Ashton Media
Marketing & Customer Experience Hub

An interview with Stan Phelps at the Customer 360 Symposium 2014

In April, 2014, more than 150 customer experience, data, marketing and business  leaders participated in the first Customer  360 Symposium run by Ashton Media.

Today’s post is the transcript of a question and answer session where Mark  Abay of Ashton Media interviews Stan  Phelps, Experience Architect, 9  INCH Marketing (US) at the Customer 360 Symposium.



Stan Phelps, thank you for joining us at the Customer 360 Symposium. Great to have you here.

The psychology of the customer journey


Stan, in your presentation, you focused on the psychology of the customer journey. Tell us a little bit more about that and tell us about some brands  around the world that are doing that well.


I think the first thing that brands need to realise is that customers make judgments about them very quickly, and from the psychology perspective, it comes  down to two things, warmth and competence, and how you can demonstrate that really impacts the overall customer experience, so let me give you a couple of examples.

One is a hotel chain that started in the States and is starting to grow here  in Australia. It’s called DoubleTree  Hotels, and the first thing you get when you check into a DoubleTree Hotel  is they give you a chocolate chip cookie, but not just an ordinary chocolate  chip cookie. It’s warm, it’s large, packed with chocolate chips.

A  great way  to make that signature first impression and to really demonstrate both warmth  and competence.

Another example is Southwest  Airlines, a carrier in the US. A few years back, all of the other carriers  decided to charge for checked baggage. Southwest looked out and said, “That’s  not the way we would treat our customers.” What did they decide to do?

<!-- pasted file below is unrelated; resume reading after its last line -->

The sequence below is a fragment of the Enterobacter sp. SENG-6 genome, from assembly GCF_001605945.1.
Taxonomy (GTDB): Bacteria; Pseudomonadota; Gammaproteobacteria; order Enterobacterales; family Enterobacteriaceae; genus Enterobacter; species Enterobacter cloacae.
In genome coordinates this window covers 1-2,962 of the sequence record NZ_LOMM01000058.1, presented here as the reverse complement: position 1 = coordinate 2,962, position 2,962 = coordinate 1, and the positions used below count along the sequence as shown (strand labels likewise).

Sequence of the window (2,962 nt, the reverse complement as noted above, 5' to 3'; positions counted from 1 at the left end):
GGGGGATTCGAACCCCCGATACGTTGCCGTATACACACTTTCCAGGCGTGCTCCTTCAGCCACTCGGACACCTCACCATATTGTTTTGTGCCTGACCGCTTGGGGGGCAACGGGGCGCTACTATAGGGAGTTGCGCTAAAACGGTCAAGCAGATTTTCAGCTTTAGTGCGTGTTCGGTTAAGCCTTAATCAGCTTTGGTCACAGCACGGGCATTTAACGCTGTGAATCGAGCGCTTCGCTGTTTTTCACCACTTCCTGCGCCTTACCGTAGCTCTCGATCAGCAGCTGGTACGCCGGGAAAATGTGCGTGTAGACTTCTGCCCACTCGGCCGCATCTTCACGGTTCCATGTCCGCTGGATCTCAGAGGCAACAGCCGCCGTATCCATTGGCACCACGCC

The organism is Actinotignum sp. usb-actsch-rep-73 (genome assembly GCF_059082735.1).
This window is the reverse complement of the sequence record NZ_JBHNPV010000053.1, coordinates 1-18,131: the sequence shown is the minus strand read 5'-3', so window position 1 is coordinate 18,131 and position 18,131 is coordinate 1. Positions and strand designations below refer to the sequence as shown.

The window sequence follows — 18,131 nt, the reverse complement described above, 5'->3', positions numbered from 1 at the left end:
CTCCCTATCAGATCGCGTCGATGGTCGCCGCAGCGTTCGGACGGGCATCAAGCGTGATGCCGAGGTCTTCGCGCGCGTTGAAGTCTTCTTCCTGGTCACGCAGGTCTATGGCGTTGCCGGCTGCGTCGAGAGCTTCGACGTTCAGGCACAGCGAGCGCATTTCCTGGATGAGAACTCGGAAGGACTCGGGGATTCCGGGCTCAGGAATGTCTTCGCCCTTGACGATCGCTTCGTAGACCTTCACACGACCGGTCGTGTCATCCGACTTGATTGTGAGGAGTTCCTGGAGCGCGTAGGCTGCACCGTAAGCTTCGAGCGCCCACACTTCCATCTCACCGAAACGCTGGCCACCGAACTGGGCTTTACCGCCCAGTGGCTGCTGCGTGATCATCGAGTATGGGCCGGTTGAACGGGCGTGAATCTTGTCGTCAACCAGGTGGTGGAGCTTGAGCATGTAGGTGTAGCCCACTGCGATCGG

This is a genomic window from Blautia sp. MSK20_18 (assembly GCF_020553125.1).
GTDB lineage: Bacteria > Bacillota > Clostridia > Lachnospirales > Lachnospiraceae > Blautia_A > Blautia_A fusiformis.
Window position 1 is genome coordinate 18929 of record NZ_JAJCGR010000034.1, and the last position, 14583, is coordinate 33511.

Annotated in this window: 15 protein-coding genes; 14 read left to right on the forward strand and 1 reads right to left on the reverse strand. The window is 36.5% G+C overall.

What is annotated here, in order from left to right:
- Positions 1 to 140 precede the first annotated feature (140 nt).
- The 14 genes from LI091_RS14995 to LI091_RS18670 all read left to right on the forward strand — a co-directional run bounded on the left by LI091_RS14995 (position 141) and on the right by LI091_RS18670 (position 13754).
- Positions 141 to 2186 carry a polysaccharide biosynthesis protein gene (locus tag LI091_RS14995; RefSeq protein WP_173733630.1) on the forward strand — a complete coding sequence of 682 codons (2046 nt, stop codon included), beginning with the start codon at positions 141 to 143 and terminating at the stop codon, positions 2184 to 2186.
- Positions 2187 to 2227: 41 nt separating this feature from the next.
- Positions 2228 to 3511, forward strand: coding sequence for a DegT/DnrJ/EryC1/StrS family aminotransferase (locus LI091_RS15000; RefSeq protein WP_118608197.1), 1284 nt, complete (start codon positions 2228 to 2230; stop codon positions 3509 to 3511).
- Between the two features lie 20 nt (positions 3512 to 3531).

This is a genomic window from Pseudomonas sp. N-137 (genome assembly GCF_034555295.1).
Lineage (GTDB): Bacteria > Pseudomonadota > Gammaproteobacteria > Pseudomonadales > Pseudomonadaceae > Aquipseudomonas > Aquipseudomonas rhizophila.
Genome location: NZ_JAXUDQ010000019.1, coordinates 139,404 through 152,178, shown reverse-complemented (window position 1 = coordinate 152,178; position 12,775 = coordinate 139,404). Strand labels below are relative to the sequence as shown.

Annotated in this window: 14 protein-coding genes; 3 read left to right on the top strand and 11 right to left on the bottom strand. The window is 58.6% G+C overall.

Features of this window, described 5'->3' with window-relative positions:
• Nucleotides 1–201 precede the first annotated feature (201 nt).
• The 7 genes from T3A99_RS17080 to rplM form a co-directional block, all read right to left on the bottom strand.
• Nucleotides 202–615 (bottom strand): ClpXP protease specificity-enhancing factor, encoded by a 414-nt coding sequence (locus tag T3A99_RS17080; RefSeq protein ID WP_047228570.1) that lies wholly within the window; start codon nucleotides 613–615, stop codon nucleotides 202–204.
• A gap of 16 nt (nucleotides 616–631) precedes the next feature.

Bags  fly free. Your bags fly free,

It saves customers anywhere between 75 and 120  dollars in the US when they fly Southwest. It demonstrates both that warmth  and competence and it really gives that little something extra to the customer.

The Purple Goldfish moments


You talk about the Purple  Goldfish moments. Are those Purple Goldfish moments? Tell us more about  that.


Well, Purple Goldfish is doing that signature little something extra, and a lot of times if you can do at the right way, it’s something that’s unexpected,  and what people really need to realise about the customer experience is that the customer doesn’t really remember the entire experience.

Stan Phelps - 9 INCH Marketing


They remember moments, and if you can do a couple of signature things to your brain correctly, that really makes an impact, the reason being is that our  brain is programmed, the front of our brain, the medulla literally sends out this dopamine that’s literally like post it notes for our memory, and if you  do those moments correctly, those are the ones that stick, that people remember and more importantly talk about.

The measurable return on Purple Goldfish moments